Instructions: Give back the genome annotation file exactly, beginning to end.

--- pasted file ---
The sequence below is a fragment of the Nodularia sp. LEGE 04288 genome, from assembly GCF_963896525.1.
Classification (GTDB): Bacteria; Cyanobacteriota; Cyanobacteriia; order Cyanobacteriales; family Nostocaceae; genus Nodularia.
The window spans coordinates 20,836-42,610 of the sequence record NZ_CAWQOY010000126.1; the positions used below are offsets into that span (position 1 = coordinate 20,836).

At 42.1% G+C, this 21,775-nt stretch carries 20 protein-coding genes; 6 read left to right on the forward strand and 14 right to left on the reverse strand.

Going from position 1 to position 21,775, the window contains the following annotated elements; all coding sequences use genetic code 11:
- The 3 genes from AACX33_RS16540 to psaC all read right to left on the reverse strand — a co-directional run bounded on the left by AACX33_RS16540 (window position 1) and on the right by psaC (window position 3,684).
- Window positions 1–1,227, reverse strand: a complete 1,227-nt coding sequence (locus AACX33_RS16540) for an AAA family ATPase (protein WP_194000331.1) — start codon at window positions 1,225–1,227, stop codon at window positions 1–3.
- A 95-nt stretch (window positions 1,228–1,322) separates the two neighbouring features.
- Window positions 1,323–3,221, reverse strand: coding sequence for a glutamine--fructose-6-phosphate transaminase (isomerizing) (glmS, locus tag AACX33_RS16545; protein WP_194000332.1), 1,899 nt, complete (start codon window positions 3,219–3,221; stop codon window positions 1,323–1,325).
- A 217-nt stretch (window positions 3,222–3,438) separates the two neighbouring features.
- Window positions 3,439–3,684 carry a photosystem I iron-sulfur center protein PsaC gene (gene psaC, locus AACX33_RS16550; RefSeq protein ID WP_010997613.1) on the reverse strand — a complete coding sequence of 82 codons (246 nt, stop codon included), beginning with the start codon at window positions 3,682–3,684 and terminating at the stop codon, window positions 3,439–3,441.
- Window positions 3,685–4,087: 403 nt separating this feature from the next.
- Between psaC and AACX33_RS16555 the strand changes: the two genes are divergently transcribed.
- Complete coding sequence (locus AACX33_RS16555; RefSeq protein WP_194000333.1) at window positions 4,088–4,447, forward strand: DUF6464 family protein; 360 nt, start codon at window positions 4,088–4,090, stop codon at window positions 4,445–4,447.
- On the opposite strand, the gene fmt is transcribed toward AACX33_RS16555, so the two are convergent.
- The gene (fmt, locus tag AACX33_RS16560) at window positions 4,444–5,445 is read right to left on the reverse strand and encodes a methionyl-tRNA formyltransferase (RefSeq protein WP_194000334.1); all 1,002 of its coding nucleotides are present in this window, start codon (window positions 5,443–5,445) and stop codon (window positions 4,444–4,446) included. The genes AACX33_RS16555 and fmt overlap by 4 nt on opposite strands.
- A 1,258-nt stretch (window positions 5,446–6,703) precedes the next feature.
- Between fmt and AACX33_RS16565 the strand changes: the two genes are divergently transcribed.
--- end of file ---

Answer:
The sequence below is a fragment of the Nodularia sp. LEGE 04288 genome, from assembly GCF_963896525.1.
Classification (GTDB): Bacteria; Cyanobacteriota; Cyanobacteriia; order Cyanobacteriales; family Nostocaceae; genus Nodularia.
The window spans coordinates 20,836-42,610 of the sequence record NZ_CAWQOY010000126.1; the positions used below are offsets into that span (position 1 = coordinate 20,836).

At 42.1% G+C, this 21,775-nt stretch carries 20 protein-coding genes; 6 read left to right on the forward strand and 14 right to left on the reverse strand.

Going from position 1 to position 21,775, the window contains the following annotated elements; all coding sequences use genetic code 11:
- The 3 genes from AACX33_RS16540 to psaC all read right to left on the reverse strand — a co-directional run bounded on the left by AACX33_RS16540 (window position 1) and on the right by psaC (window position 3,684).
- Window positions 1–1,227, reverse strand: a complete 1,227-nt coding sequence (locus AACX33_RS16540) for an AAA family ATPase (protein WP_194000331.1) — start codon at window positions 1,225–1,227, stop codon at window positions 1–3.
- A 95-nt stretch (window positions 1,228–1,322) separates the two neighbouring features.
- Window positions 1,323–3,221, reverse strand: coding sequence for a glutamine--fructose-6-phosphate transaminase (isomerizing) (glmS, locus tag AACX33_RS16545; protein WP_194000332.1), 1,899 nt, complete (start codon window positions 3,219–3,221; stop codon window positions 1,323–1,325).
- A 217-nt stretch (window positions 3,222–3,438) separates the two neighbouring features.
- Window positions 3,439–3,684 carry a photosystem I iron-sulfur center protein PsaC gene (gene psaC, locus AACX33_RS16550; RefSeq protein ID WP_010997613.1) on the reverse strand — a complete coding sequence of 82 codons (246 nt, stop codon included), beginning with the start codon at window positions 3,682–3,684 and terminating at the stop codon, window positions 3,439–3,441.
- Window positions 3,685–4,087: 403 nt separating this feature from the next.
- Between psaC and AACX33_RS16555 the strand changes: the two genes are divergently transcribed.
- Complete coding sequence (locus AACX33_RS16555; RefSeq protein WP_194000333.1) at window positions 4,088–4,447, forward strand: DUF6464 family protein; 360 nt, start codon at window positions 4,088–4,090, stop codon at window positions 4,445–4,447.
- On the opposite strand, the gene fmt is transcribed toward AACX33_RS16555, so the two are convergent.
- The gene (fmt, locus tag AACX33_RS16560) at window positions 4,444–5,445 is read right to left on the reverse strand and encodes a methionyl-tRNA formyltransferase (RefSeq protein WP_194000334.1); all 1,002 of its coding nucleotides are present in this window, start codon (window positions 5,443–5,445) and stop codon (window positions 4,444–4,446) included. The genes AACX33_RS16555 and fmt overlap by 4 nt on opposite strands.
- A 1,258-nt stretch (window positions 5,446–6,703) precedes the next feature.
- Between fmt and AACX33_RS16565 the strand changes: the two genes are divergently transcribed.